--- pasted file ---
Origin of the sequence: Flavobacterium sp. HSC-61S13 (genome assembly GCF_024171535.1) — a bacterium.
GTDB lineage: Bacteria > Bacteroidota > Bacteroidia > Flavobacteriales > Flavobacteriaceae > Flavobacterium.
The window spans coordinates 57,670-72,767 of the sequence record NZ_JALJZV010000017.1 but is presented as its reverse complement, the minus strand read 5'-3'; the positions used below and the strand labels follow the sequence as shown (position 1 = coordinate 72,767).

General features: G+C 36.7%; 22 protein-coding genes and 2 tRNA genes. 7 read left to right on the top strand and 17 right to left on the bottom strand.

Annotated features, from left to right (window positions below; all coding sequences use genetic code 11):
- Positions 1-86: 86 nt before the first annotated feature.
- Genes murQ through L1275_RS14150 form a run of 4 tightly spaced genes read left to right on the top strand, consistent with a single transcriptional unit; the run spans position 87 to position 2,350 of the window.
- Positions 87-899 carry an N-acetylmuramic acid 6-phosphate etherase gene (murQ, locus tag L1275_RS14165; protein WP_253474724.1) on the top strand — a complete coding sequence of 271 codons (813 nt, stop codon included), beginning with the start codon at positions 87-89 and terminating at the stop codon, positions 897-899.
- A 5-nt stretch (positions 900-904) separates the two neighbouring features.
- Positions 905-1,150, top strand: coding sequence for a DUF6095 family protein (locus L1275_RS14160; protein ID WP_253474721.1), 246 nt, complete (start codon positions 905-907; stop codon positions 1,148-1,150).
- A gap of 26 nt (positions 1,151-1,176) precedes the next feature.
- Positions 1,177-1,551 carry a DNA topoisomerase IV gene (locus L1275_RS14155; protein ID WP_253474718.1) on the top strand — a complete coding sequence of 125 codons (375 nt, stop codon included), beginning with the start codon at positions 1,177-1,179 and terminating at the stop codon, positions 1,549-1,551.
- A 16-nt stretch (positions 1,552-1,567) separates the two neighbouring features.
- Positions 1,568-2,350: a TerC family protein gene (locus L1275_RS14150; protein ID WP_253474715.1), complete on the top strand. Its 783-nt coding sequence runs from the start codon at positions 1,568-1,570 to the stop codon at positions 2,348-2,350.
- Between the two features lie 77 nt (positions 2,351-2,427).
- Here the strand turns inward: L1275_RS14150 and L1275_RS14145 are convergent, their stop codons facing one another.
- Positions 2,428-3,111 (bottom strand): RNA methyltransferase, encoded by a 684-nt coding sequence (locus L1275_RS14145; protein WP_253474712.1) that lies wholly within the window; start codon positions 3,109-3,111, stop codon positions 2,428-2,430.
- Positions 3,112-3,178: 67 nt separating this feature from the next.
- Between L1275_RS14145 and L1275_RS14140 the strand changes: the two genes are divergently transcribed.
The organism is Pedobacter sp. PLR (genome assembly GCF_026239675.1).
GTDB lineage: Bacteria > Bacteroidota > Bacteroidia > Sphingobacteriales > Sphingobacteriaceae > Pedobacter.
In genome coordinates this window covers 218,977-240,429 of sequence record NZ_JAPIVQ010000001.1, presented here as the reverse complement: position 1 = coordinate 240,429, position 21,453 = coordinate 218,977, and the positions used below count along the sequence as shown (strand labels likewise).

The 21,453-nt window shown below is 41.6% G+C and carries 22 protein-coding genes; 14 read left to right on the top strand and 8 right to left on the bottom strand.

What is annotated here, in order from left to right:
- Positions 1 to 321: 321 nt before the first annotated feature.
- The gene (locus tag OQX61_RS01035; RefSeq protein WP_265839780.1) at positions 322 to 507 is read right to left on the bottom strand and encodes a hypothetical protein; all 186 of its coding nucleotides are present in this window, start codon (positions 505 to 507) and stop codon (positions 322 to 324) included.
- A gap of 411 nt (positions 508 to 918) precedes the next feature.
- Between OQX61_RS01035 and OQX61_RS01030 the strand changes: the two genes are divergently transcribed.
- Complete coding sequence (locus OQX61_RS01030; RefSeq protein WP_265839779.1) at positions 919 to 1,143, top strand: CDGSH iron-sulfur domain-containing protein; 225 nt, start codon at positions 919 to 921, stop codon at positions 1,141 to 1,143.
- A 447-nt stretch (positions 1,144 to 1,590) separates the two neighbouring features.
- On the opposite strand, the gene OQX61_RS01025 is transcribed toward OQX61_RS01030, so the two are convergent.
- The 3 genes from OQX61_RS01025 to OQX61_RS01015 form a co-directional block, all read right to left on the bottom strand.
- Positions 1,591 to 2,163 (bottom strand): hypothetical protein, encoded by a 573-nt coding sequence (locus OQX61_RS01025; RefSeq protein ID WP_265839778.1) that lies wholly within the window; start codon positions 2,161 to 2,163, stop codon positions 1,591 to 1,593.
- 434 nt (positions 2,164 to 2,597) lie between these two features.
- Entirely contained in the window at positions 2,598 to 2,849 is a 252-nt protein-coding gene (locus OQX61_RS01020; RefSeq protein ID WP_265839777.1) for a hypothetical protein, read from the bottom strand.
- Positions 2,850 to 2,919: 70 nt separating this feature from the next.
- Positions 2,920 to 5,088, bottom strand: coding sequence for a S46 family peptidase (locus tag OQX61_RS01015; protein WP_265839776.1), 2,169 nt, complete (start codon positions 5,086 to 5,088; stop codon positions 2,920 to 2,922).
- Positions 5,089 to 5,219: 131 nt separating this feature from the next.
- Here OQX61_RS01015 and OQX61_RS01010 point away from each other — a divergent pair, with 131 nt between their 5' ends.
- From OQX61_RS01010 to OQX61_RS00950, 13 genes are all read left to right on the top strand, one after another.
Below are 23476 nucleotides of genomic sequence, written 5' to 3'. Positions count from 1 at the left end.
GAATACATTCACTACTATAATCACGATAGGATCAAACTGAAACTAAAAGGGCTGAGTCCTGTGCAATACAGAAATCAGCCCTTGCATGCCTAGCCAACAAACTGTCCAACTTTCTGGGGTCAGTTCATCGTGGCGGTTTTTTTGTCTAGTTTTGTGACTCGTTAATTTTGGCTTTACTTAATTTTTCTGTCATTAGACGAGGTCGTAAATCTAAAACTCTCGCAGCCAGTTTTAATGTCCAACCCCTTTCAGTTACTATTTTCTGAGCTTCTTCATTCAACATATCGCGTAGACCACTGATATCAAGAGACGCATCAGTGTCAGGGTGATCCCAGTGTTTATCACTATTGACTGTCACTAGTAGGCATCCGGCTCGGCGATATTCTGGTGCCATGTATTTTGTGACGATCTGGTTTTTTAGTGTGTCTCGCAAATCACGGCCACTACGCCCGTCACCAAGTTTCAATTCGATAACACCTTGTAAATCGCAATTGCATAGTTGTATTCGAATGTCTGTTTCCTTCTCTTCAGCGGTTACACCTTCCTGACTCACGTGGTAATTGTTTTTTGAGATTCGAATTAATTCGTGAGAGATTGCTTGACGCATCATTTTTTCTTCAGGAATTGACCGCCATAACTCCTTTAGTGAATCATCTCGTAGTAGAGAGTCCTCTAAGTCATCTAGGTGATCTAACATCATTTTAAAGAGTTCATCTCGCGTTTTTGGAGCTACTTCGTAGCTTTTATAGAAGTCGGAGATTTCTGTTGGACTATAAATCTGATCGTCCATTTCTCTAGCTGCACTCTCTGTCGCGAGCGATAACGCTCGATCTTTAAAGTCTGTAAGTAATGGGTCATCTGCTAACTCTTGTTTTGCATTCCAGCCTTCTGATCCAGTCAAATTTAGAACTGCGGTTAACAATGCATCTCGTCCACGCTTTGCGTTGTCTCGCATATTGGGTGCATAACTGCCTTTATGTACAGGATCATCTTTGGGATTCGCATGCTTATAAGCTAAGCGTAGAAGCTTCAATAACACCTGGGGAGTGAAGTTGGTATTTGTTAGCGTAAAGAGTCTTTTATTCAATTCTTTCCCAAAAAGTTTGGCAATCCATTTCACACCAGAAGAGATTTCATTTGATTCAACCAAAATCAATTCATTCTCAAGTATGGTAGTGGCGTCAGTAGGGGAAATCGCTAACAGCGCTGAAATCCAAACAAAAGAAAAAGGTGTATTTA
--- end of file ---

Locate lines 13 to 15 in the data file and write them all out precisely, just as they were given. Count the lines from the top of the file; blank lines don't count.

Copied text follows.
- A 16-nt stretch (positions 1,552-1,567) separates the two neighbouring features.
- Positions 1,568-2,350: a TerC family protein gene (locus L1275_RS14150; protein ID WP_253474715.1), complete on the top strand. Its 783-nt coding sequence runs from the start codon at positions 1,568-1,570 to the stop codon at positions 2,348-2,350.
- Between the two features lie 77 nt (positions 2,351-2,427).